My review of Eavan Boland’s new poetry collection, A Woman Without A Country, is up at NPR Books. It’s wonderful. Here’s some of what I have to say about it:
A Woman Without a Country is a collection in four parts: “Song and Error,” “A Woman Without a Country,” “The Trials of Our Faith,” and “Edge of Empire.” It feels curated with the ease of old habit, a sequence that feels inevitable in its elegance and grace. Of course a poem breaking down the etymology of the word “nostalgia” will lead to a poem featuring Greek myth; of course that poem will pour itself into Roman Ovid. When I speak of inevitability, I don’t mean predictability; I mean that structure of limb and likeness that takes hold of our gaze and makes us follow a line of marble statues, marvelling at the hand that broke them out of stone.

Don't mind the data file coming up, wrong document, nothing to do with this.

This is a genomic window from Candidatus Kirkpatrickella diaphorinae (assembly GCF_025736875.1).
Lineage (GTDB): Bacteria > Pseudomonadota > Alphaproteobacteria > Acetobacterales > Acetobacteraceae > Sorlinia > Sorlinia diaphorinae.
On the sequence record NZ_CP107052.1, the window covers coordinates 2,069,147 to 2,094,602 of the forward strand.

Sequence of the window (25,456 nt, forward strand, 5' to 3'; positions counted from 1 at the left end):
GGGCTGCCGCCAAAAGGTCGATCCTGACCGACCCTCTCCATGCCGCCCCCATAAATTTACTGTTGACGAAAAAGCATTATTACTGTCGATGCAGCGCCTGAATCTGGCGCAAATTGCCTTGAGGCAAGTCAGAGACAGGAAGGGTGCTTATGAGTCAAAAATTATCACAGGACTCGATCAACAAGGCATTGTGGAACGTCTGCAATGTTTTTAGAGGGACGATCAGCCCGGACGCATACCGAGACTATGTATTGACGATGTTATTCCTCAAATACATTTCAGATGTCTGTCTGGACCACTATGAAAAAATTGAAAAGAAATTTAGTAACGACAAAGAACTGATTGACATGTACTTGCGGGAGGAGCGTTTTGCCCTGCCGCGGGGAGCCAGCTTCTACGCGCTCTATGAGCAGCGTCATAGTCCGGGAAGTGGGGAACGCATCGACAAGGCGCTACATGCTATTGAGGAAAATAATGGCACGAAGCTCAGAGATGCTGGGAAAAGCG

Here’s an excerpt from “Letter to a young woman poet,” mentioned towards the end of the review. She’s amazing.